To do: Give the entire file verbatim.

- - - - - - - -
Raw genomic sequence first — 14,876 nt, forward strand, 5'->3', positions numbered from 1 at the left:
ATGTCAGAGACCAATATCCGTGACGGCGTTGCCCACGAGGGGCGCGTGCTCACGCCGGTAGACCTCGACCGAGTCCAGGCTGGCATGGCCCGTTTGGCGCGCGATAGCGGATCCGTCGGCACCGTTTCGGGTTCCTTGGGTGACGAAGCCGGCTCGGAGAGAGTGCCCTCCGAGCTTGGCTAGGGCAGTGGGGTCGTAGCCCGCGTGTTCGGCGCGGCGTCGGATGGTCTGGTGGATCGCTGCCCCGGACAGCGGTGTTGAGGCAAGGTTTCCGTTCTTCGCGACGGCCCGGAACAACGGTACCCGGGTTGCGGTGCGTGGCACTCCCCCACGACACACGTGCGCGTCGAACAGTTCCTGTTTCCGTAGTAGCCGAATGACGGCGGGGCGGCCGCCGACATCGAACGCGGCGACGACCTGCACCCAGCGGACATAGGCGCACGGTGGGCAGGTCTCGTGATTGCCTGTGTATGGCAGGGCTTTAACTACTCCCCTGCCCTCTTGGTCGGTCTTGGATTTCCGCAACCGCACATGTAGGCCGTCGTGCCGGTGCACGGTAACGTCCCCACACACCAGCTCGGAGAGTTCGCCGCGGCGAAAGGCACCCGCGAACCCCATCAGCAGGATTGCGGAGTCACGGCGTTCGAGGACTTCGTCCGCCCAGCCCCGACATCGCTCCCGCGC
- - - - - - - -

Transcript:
Raw genomic sequence first — 14,876 nt, forward strand, 5'->3', positions numbered from 1 at the left:
ATGTCAGAGACCAATATCCGTGACGGCGTTGCCCACGAGGGGCGCGTGCTCACGCCGGTAGACCTCGACCGAGTCCAGGCTGGCATGGCCCGTTTGGCGCGCGATAGCGGATCCGTCGGCACCGTTTCGGGTTCCTTGGGTGACGAAGCCGGCTCGGAGAGAGTGCCCTCCGAGCTTGGCTAGGGCAGTGGGGTCGTAGCCCGCGTGTTCGGCGCGGCGTCGGATGGTCTGGTGGATCGCTGCCCCGGACAGCGGTGTTGAGGCAAGGTTTCCGTTCTTCGCGACGGCCCGGAACAACGGTACCCGGGTTGCGGTGCGTGGCACTCCCCCACGACACACGTGCGCGTCGAACAGTTCCTGTTTCCGTAGTAGCCGAATGACGGCGGGGCGGCCGCCGACATCGAACGCGGCGACGACCTGCACCCAGCGGACATAGGCGCACGGTGGGCAGGTCTCGTGATTGCCTGTGTATGGCAGGGCTTTAACTACTCCCCTGCCCTCTTGGTCGGTCTTGGATTTCCGCAACCGCACATGTAGGCCGTCGTGCCGGTGCACGGTAACGTCCCCACACACCAGCTCGGAGAGTTCGCCGCGGCGAAAGGCACCCGCGAACCCCATCAGCAGGATTGCGGAGTCACGGCGTTCGAGGACTTCGTCCGCCCAGCCCCGACATCGCTCCCGCGC